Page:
Wednesday, September 30, 2009

Gally Beats Castleton

Gallaudet won its football game this past weekend against Castleton State College in Vermont. The Bison racked up about 448 yards rushing, spoiling the Spartans homecoming. The final score was Gallaudet 49, Castleton 18. The Bison is now 2-2 for the season and 1-1 in conference play. Sophomore running back Phillip Hayes scored three touchdowns. Quarterback Jimmy Gardner earned Eastern Collegiate Football Conference Player of the Week honors two weeks ago in Gallaudet's 34-7 victory over Hiram College of Ohio. The roster has players from 32 different states.

Troy Gets Over $1 Million

Troy University will get $1.5 million over five years to fund deaf interpreters training program offersing a bachelor’s degree in education for interpreters. The money will come from the Alabama Dual Party Relay Board which was founded more than 20 years ago to help the deaf receive telephone service. The program will be available through distance learning, allowing students at Troy's satellite campuses to enroll in the program. The university hopes to eventually establish a center on deafness at the Troy campus. The program was started last year with a quarter million dollar grant from the Alabama Department of Education. There were 25 people enrolled for the first year and about 100 this year. There are about 40,000 deaf people in Alabama but only about 200 licensed interpreters.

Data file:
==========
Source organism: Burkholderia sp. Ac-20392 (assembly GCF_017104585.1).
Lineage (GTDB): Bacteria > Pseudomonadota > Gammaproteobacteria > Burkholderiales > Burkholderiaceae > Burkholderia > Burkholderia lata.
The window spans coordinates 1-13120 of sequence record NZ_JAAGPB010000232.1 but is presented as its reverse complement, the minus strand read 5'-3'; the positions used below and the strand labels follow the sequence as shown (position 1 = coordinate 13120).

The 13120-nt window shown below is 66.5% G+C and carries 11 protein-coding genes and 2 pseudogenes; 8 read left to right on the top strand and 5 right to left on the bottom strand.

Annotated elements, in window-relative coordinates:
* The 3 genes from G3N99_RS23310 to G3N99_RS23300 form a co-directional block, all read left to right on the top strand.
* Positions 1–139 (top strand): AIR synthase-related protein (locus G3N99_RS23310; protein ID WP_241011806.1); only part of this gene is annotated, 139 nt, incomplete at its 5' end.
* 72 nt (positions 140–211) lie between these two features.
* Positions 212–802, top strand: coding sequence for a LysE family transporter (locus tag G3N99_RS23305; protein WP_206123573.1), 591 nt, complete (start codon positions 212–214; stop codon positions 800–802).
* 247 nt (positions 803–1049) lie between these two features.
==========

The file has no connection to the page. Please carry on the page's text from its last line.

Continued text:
Tuesday, September 29, 2009

YouTube Captioning

A deaf software engineer at Google, Ken Harrenstien, is heading up the creation of a captioning tool for videos posted on Google’s YouTube site. The auto-translation software can also help translate languages, allowing people to add captions in 50 languages as they upload video to YouTube.

Deaf Actor Joins Company

Gary Small has joined the Bowie Theater Company for the production of The Kitchen Witches this weekend on Crain Highway in Bowie, Maryland. He’s the company’s first deaf actor. A senior at Eleanor Roosevelt High School in Greenbelt, Maryland, Small helped in the school’s production of Footloose last year, is involved with the production of Neil Simon's Rumors this year and wants to pursue theater professionally.

Real Time Messaging

AT&T is upgrading its instant messaging service to allow real-time communication between callers. The company began offering its Instant Messaging Relay services early this year. It allowed people to communicate using AIM with the help of an operator over the telephone similar to TDD devices. The upgrade makes it work instantly without having to wait for an operator.

Fake Ball Team

Two Northern California deaf men are facing charges they tried pretended to raise money for a ball team that didn’t exist. Ferndale police say they believe the pair wanted to use the funds to buy drugs, making up a story about a deaf baseball team needing money to go to a tournament in Florida. They men had created pledge forms using the name of a legitimate deaf associated and asked for $5 donations.

Buckeye Captioning

Ohio State now including captioning during its football games on scoreboards and stadium televisions to help the deaf. The new service began with the teams opening game against Illinois. It includes all public-address announcements and play descriptions, as well as calls by the officials. The National Association of the Deaf got the school moving on the issue when it sued this year on behalf of Buckeye fan Vincent Sabino.

Schools Won't Merge